Losing 150 Pounds, the Healthy Way
BY ALEX CANTATORE
January 7, 2014. It’s the day that Amber Flores decided to change her life.
In the past 15 months, Flores has lost 150 pounds. And it all started with a seemingly simple decision.
“I just sort of said, ‘I’m done. Enough,’” Flores recalls.
That one, transformative moment was years in the making. Flores knew her weight was a problem, and with age 30 rapidly approaching it was “definitely not baby weight at this point,” she deadpans.
It’s a simple math equation, Flores says. You have to balance your calorie intake with the number of calories you burn.
One day, Flores was talking to her mother. Flores had been married for two years and held a great job, serving as Development Manager at the Gallo Center for the Arts.
“You’re happy,” her mother said. “Why are you still eating?”
A light bulb went off. Flores realized she didn’t need food to make her happy. She needed food to nurture her body, so that she could enjoy the countless other joys in life.
“I have a really great life and I am purposely cutting it short,” Flores said. “… I wanted to be healthy. By changing my life, the weight loss was a byproduct.”
Flores had attempted to lose weight before, following all the so-called “miracle diets.”
“They don’t exist,” Flores said. “I’ve done them all.”
So Flores went back to basics, tracking her calories using a free phone app, MyFitnessPal. And the numbers began to add up.
“It was startling at first,” Flores said. “Suddenly my weight made sense.”
Those foods she used to love, sodas and fast food and hearty breakfasts chock full of sugars and salts, were high in calories.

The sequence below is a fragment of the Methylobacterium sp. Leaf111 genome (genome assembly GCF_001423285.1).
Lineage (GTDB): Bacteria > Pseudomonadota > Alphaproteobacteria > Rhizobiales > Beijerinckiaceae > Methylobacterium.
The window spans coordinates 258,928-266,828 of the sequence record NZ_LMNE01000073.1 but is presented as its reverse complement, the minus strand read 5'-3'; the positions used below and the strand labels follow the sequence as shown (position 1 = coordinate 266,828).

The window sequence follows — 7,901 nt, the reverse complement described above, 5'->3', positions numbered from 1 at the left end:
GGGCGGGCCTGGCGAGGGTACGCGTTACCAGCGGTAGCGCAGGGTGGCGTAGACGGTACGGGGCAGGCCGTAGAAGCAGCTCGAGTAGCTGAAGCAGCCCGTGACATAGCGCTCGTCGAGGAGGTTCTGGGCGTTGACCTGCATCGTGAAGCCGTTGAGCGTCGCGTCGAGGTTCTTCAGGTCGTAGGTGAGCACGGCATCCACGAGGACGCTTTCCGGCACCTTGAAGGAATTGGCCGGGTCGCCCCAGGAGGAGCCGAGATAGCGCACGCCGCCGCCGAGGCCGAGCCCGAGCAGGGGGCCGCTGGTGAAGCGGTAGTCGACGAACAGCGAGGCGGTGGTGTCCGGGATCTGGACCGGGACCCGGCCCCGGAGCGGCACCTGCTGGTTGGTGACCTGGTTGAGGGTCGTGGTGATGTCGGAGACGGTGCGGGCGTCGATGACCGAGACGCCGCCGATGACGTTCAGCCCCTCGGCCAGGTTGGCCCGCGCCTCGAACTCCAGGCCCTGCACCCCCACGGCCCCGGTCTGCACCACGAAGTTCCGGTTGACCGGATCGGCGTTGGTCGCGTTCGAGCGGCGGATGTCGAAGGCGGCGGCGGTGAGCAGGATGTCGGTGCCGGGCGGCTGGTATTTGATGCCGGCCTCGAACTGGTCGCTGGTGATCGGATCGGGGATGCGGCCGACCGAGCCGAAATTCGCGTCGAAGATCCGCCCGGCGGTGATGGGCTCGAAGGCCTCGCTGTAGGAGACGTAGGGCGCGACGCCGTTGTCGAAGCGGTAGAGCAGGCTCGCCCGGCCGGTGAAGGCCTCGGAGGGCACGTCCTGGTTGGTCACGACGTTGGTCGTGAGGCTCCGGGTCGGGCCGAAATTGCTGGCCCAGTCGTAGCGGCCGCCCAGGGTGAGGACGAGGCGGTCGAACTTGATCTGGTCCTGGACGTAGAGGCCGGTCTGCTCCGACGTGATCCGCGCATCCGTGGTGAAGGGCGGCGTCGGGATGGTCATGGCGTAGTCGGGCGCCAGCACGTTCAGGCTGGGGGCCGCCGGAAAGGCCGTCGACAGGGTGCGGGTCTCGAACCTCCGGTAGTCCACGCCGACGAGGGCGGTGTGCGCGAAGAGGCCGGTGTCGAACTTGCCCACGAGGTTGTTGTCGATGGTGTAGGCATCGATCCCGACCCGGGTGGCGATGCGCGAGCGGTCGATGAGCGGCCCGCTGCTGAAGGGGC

It’s hard to follow restrictive diets. They focus on what you can’t eat, inevitably making you want to eat it.
This time, Flores focused on the nutritional value of what she did eat. She thought about the good that her new healthy diet was doing, and it inspired her to keep going.
Now, Flores eats incredibly clean. A fruit and spinach smoothie starts the day, followed by a small snack at 10 a.m., a sandwich and side salad for lunch, fruit in the afternoon, and a chicken breast and steamed vegetable for dinner.
That diet is balanced with exercise. Flores doesn’t have a gym membership, and she’s never been to a trendy boot camp. For Flores, it was important to do things on her own, not relying on others to succeed or fail.
Flores simply started walking. At first, she could barely walk a mile; now she jogs 2.5 miles a day.
The change has been slow, steady, and gradual. Flores isn’t always perfect with her diet, or her workout regimen. But she kept at it, improving all the while, ignoring the scale and focusing on how she was improving her life.
You’d think the hard part of this transformation would be changing what you eat, or starting to exercise.
“It’s not. It’s about changing your relationship with food,” Flores said.
Flores used to derive comfort and joy from food. It was like an addiction, a drug she used to feel better.
Now, she views food as nothing more than fuel for her ever-shrinking body.
It’s been a big change. Flores has dropped eight sizes – and had to rebuy her wardrobe four times in 15 months. Some people don’t recognize her; others don’t know what to say.
But it’s the little things that have truly transformed Flores’s life, things she never knew she
was missing. Before, she would schedule naps and time to rest; now she spends that time working out, cooking with herbs she grows herself, and feeling alive and full of energy.
“I feel like my life is totally different,” Flores said.